Friday, September 26, 2008

Test Suite Granularity Matters

I just read a very interesting research paper entitled, "The Impact of Test Suite Granularity on the Cost-Effectiveness of Regression Testing" by Gregg Rothermel et al.  In it the authors examine the impact of test suite granularity on several metrics.  The two most interesting are the impacts on running time and the impact on bug finding.  In both cases, they found that larger test suites were better than small ones.

When writing tests, a decision must be made how to organize the tests.  The paper makes a distinction between test suites and test cases.  A test case is a sequence of inputs and the expected result.  A test suite is a set of test cases.  How much should each test suite accomplish?  There is a continuum but the endpoints are creating each point of failure as a standalone suite or writing many points of failure into a single suite.

The argument for very granular test suites (1 case or point of failure per suite) is that they can be better tracked and analyzed.  The paper examines the efficacy of different techniques for restricting the number of suites run in a given regression pass.  They found that more granular cases were more effectively reduced.  However, the time savings even from aggressive reductions in test suites did not offset the time taken to run all test cases in larger suites.  Grouping test cases into larger suites makes them run faster.  Without reduction the granular cases in the study ran almost 15 times slower.  With reduction, this improved to running only 6 times slower.

Why is this?  Mostly it is because of overhead.  Depending on how the test system launches tests there is a cost to each test suite being launched.  In a local test harness like nUnit, this cost is small but can add up over a lot of cases.  In a network-based system, the cost is large.  There is also the cost of setup.  Consider an example from my days of DVD testing.  To test a particular function of a DVD decoder requires spinning up a DVD and navigating to the right title and chapter.  If this can be done once and many test cases executed, the overhead is amortized across all of the cases in the suite.  On the other hand, if each case is a suite, the overhead is multiplied by each case.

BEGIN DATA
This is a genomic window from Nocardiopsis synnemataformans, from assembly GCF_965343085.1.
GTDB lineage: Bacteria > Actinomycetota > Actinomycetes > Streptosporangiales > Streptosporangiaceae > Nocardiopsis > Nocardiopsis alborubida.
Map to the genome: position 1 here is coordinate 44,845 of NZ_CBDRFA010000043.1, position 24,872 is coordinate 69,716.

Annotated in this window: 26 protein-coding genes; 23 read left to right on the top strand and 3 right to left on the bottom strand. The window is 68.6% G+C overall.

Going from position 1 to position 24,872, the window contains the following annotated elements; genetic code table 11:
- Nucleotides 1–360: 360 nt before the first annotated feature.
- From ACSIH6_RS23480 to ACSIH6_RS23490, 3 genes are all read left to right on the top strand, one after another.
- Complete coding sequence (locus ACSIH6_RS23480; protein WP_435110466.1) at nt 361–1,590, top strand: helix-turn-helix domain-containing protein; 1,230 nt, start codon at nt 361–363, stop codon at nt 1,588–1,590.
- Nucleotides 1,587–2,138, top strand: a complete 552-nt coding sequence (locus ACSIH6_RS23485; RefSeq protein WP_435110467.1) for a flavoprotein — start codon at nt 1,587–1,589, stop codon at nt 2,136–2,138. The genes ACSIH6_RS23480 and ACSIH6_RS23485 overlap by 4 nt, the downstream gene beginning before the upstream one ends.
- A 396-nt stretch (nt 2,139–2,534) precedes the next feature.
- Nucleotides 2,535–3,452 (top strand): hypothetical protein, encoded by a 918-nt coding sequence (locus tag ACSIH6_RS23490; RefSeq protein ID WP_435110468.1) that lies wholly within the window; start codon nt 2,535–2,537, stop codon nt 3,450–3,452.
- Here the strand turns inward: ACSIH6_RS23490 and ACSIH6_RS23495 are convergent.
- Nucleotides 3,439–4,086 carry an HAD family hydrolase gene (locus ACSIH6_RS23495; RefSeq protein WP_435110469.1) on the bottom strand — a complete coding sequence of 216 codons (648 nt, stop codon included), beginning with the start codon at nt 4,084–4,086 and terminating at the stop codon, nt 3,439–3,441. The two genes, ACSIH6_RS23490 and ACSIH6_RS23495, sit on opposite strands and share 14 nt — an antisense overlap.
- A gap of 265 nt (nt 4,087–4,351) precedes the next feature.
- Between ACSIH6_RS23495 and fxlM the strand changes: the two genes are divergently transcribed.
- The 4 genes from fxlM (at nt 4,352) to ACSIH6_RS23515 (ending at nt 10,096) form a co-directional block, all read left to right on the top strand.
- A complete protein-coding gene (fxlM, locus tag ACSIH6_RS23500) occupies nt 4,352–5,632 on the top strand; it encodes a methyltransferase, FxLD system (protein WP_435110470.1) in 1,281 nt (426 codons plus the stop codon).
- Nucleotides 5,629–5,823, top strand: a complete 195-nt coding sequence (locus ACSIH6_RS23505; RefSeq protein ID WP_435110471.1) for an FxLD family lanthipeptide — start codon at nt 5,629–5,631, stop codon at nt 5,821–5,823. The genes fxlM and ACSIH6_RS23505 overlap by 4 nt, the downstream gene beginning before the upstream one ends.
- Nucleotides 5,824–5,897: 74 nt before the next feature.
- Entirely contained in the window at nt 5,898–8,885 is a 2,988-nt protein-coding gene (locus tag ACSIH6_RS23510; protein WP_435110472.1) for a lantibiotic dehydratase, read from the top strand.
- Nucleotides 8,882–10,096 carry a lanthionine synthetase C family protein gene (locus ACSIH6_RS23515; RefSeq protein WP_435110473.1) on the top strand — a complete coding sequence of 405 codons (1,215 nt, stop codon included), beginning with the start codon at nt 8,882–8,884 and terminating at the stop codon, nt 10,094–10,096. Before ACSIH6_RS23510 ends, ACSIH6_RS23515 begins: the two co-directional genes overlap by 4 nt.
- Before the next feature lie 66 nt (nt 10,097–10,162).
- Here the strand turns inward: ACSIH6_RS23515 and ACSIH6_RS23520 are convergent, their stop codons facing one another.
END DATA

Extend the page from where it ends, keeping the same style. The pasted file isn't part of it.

Perhaps more interesting, however, the study found that very granular test suites actually missed bugs.  Sometimes as much as 50% of the bugs.  Why?  Because more less granular cases cover more state than less granular ones and are thus more likely to find bugs. 

It is important to note that there are diminishing returns on both fronts.  It is not wise to write all of your test cases in one giant suite.  Result tracking does become a problem.  It can be hard to differentiate bugs which happen in the same suite.  After a certain size, the overhead costs are sufficiently amortized and enough states traversed that the benefits of a bigger suite become negligible.

I have had first-hand experience writing tests of both sorts.  I can confirm that we have found bugs in large test suites that were caused by an interaction between cases.  These would have been missed by granular execution.  I have also seen the immense waste of time that accompanies granular cases.  Not mentioned in the study is also the fact that granular cases tend to require a lot more maintenance time. 

My rule of thumb is to create differentiated test cases for most instances but then to utilize a test harness that allows them to be all run in one instance of that harness.  This gets the benefits of a large test suite without many of the side effects of putting too much into one case.  It amortizes program startup, device enumeration, etc. but still allows for more precise tracking and easier reproduction of bugs.  If there is a lot of overhead, such as the DVD case mentioned above, test cases should be merged or otherwise structured so as not to pay the high overhead each time.

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